No technology evolves in a vacuum, and Java is testament to this. More than 300 working groups are trying to incorporate the latest and most innovative approaches to using Java for particular software development tasks, and JSF composes just one of these many groups. The latest milestone release for JSF represented by the 1.2 version has two reference implementations: the Apache Software Foundation's MyFaces and Sun Microsystems' de facto reference implementation.

While JSF's working group tries to pack as much functionality as possible in each release, three primary reasons hinder the inclusion of interesting and powerful features and give way to frameworks such as Shale and Seam:

  • Consensus: Most Java working groups are composed of various industry players. While this guarantees compatibility among many different products, it also slows the adoption process for features that might be considered unique to particular vendors' needs.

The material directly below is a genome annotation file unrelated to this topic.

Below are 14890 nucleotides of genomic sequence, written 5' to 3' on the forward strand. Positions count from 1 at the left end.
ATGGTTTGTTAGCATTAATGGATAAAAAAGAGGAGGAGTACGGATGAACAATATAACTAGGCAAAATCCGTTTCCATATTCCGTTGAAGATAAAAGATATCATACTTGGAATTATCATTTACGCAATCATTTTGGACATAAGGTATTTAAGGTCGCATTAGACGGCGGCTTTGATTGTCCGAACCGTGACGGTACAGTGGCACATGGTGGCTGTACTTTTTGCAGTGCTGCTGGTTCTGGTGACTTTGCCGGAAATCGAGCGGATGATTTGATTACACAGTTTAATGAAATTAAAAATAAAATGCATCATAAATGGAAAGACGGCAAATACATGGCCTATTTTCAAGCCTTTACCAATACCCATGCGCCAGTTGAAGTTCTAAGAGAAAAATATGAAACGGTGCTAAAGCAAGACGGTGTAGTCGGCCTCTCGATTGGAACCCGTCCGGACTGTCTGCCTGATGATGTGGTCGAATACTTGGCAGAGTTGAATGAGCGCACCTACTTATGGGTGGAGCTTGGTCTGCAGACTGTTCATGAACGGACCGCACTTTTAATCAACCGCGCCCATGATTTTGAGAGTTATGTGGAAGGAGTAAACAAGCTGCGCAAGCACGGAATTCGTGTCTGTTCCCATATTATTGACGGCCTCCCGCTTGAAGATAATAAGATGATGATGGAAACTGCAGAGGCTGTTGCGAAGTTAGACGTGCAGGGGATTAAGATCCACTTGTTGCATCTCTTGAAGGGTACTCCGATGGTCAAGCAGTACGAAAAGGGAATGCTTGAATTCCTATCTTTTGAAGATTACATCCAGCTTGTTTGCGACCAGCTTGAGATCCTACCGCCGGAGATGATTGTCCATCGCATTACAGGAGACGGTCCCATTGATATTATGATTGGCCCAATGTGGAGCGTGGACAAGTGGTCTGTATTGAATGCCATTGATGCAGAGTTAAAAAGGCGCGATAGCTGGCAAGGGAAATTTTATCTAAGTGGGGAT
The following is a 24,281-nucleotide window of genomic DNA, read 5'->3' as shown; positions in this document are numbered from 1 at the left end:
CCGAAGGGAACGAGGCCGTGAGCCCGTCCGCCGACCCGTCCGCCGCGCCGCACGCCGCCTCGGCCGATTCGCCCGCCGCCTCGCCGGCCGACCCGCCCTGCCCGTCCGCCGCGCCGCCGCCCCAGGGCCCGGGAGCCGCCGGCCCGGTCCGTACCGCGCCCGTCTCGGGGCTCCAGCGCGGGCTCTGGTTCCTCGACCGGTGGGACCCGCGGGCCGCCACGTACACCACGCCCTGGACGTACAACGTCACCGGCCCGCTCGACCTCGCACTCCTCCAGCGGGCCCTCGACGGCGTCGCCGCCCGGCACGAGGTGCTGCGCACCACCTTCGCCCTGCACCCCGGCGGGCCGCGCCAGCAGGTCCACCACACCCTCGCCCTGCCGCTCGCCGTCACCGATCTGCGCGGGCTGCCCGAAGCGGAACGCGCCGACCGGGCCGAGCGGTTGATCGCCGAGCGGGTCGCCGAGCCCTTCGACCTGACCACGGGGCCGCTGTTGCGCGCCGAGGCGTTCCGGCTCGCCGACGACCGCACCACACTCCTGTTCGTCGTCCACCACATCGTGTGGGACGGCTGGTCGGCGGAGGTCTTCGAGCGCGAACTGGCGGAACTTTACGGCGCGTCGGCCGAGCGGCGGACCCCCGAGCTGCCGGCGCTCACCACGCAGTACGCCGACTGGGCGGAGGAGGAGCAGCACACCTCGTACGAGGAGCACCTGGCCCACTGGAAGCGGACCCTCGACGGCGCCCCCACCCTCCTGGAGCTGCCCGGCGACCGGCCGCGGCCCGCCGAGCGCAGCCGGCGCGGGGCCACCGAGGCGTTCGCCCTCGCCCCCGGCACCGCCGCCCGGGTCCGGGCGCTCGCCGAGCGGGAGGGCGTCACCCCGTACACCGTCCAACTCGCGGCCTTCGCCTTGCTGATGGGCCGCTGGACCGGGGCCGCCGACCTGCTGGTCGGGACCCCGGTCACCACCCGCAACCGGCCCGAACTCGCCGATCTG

• Cross functionalities: Java specifications, more often than not, need to play well together with other Java specifications; this leads to open-ended scenarios that in turn require ad hoc bridging techniques to tailor an adequate solution.
  • Scope creep: Like any technology, release points have to be defined, where unfortunately the next big thing has to wait until the next release cycle.

Given these aforementioned facts, let's look at what can actually be done with JSF in its 1.2 release. As we move on, we will modify this application, addressing what features can make JSF development more efficient through particular offerings in Seam and Shale.